After the initial cost of equipment, the ingredients for a 5 gallon batch of beer start at just $35. That’s only about 70 cents per beer. Drive to the super market and craft beer is $10 a six pack or $12 for a 4 pack. When you home brew, you make exactly the beer you want to drink. With a little practice, you’ll even be able to create amazing beer right in your kitchen that rivals many craft breweries and you will do it with your own touch of love.
The brewing process is surprisingly simple. If you can boil water, you can make beer. By far, the most difficult part of making beer is waiting for the fermentation and carbonation to finish. Probably the worst 4-6 weeks of your life. After that first batch, you will get a rythm and you will never run out of beer again.
Making beer can be a great way to spend time with friends or just relaxing in the garage with a cold one keeping an eye on your boil kettle.
When you see a brew go from raw ingredients to finished beer, your better able to appreciate all that goes into making beer and how each ingredient impacts the final outcome. This will help you understand what beers are your favorites and why.
Homebrewing is officially legal in all 50 US states. Check the law in your state to see what restrictions may be in effect regarding quantity and transportation of your homebrew.
Yeast is very sensitive to temperature. Different strains of yeast have different ideal working temperatures for fermenting beer. You want to follow instructions for your yeast to make conditions optimal to produce a great beer.
Fermenting ale’s generally require a temperature between 68 and 72 degrees Fahrenheit. On the other hand, lager requires a temperature between 45 and 55 degrees Fahrenheit.
Not maintaining the proper temperature for your wort during fermentation can result in off flavors. Many of the off flavors will be produced in the first 3 days of fermentation as that is when the yeast is most active. Not to mention that the process of fermentation will produce heat and will raise the temperate of your wort above the room temperature.
For me, I’m considering making a fermentation chamber. The keezer build went very well and it maintains a chilly 36°F. Way too low for fermentation, but great for serving. The best thing is that I didn’t have to wire anything to make it work. I just bought a chest freezer, made a wood collar to make it taller for kegs, provide a medium for installing the taps, and added a temperature controller that turns the freezer on and off to maintain the temp just 3 degrees above freezing.
This time, I can’t spend $180 of a chest freezer, but would love to convert my old mini fridge into fermentation chamber. Still need to get a temperature controller, but the price on those has come down significantly since I purchased the one for my keezer.
Are you ready? The deadline is almost here.
Entry Fee: $6
Entry Deadline: 05/15/2018
Competition Date: 06/02/2018
I might be a little late for this one. But I will enter a competition this year. Dang, I need to be on top of these things. I wonder what other deadlines I’m missing.
Actually, after reading a little more on their website, I need to register by May 15th. I have until May 29th to get my beer to them. Hmmmm, this might be possible. Too bad I just finished off a keg of my best beer “Dead Ringer”. It was very clear and tasted great. I have an English Pale Ale on tap now, but it’s cloudy and probably wouldn’t score well. I have 2 batches Fermenting right now:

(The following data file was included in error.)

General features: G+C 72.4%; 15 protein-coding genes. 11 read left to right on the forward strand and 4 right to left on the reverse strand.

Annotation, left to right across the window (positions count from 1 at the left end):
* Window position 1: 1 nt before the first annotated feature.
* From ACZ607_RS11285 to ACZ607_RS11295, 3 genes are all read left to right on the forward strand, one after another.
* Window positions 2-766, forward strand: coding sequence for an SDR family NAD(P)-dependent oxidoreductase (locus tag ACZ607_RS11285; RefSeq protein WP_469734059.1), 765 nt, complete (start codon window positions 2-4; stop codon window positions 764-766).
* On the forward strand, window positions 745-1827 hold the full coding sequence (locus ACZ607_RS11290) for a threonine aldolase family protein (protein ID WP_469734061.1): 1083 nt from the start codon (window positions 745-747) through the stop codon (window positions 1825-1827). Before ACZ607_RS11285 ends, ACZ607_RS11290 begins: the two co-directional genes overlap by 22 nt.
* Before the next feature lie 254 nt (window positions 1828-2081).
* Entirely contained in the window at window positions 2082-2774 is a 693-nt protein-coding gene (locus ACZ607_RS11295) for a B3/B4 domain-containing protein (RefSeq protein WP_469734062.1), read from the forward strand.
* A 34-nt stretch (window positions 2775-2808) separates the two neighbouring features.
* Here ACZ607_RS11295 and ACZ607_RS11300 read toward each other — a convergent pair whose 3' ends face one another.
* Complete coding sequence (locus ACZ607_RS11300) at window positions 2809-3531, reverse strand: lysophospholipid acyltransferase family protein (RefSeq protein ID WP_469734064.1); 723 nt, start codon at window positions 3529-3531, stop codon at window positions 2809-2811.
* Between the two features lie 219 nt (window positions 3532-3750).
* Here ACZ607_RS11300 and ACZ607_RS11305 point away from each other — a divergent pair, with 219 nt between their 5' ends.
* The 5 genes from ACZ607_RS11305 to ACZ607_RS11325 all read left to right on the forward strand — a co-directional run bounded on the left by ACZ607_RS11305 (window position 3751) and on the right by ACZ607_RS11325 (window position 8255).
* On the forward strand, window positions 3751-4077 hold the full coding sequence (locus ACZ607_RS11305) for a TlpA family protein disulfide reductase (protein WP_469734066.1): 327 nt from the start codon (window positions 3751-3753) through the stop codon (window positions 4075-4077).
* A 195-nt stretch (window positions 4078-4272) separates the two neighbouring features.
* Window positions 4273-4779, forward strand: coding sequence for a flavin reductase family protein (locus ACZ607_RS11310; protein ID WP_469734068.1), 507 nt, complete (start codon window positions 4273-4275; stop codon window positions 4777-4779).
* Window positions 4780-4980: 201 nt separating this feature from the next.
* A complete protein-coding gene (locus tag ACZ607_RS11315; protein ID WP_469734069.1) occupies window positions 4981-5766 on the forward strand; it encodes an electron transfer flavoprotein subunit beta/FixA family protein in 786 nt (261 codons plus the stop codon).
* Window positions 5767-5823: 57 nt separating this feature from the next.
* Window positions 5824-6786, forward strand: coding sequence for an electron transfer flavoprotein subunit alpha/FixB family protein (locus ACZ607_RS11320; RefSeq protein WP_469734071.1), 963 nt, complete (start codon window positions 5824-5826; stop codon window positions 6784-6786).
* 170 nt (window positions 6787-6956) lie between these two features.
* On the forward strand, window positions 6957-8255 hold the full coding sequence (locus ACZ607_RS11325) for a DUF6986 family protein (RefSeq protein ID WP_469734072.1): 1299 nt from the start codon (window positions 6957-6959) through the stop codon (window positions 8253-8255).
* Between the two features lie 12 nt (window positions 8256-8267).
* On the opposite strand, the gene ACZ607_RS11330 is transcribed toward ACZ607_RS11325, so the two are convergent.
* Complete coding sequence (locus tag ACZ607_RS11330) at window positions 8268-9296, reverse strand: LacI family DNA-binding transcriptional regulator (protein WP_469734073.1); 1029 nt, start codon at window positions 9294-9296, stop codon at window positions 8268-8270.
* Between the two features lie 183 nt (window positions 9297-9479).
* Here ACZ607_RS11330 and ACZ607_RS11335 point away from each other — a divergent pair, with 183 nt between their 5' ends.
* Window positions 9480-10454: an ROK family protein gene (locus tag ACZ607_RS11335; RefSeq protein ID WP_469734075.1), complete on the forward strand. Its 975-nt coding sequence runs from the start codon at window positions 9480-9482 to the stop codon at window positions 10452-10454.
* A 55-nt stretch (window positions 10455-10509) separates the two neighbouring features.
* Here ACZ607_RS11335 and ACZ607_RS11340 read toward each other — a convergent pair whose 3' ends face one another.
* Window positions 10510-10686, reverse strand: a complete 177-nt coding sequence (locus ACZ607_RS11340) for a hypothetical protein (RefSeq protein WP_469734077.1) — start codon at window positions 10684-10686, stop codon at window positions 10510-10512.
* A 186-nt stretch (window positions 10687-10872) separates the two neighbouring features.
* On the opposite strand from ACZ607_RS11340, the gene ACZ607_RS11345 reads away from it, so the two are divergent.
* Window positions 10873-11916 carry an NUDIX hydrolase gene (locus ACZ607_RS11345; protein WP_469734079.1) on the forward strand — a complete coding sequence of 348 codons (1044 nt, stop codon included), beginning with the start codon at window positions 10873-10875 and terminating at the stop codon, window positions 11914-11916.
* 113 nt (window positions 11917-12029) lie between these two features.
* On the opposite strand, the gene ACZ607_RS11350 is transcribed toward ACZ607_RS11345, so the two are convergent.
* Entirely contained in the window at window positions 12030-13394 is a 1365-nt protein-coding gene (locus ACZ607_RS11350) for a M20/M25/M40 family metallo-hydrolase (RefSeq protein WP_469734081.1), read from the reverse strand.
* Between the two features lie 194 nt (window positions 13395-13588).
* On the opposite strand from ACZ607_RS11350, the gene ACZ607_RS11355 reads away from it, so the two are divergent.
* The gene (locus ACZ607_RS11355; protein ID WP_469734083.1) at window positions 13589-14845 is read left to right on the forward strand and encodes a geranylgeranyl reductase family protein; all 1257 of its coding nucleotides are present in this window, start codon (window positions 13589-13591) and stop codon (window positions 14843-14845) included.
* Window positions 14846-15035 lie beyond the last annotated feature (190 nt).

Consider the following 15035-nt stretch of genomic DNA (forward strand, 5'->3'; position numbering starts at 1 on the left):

- Rocky Racoon Honey Lager. I never made this before, I brewed it on April 14th.
- Rogue Chocolate Stout which is also a new recipe for me and was brewed on April 19th. The chocolate nibs need to be removed on May 11th and I should be able to keg it then.
I usually like to condition the beer. While I don’t have a hard and fast rule, I think they taste best 6-8 weeks after brewing. I guess, if it’s in the bottle by May 15th and the Event isn’t until June 2nd, that would fall right into the sweet spot.
Wow, with 10 days left to register, 279 entries have already been received.
Well, I got it from a couple of sources now that beer (wheat beer in particular) reduces muscle inflammation. The articles I’ve read so far, mention specifically studies done on marathon runners. The phenols in the beer are being given the credit and the runners were drinking non-alcholic beer because the alcohol could cause dehydration. My question is, if I’m not an athlete, will beer reduce my back pain which is caused by inflammation?
I’m brewing a Chocolate Stout today. I don’t drink a lot of stouts, but I had a couple of really good stouts recently and wanted to try it out. My friend Erik just made this same recipe and it turned out really good. Unfortunately, he drank it all and I only got 1 pint of it:(
When Erik made his, he used the chocolate extract that is called for in the recipe. I bought the chocolate nibs to add in secondary.
Today is Sunday you might be interested in this Russian Proverb
“The church is near but the road is icy. The bar is far away but I will walk carefully. “
As a craft brewer you needn’t brave the nasty spring storms we are experiencing to enjoy a fine home brew. Yet another benefit of home brewing.
Beer can do more than quench your thirst after a day working in the garden.
Stale beer left after a party shouldn’t be poured down the drain. Instead use it to fertilize the garden. Be cautious to use beer without preservatives.
Another use for beer, preferably some cheap brand not your best home brew, is to control slugs. Place a shallow dish at ground level and fill about three quarter full of beer. The smell of the beer attracts the pests and they die happy.
Beer can also efficiently clean your metal garden tools. Just pour beer on, leave it awhile and wipe it off. Because of its acidity it cleans and shines the metal surface.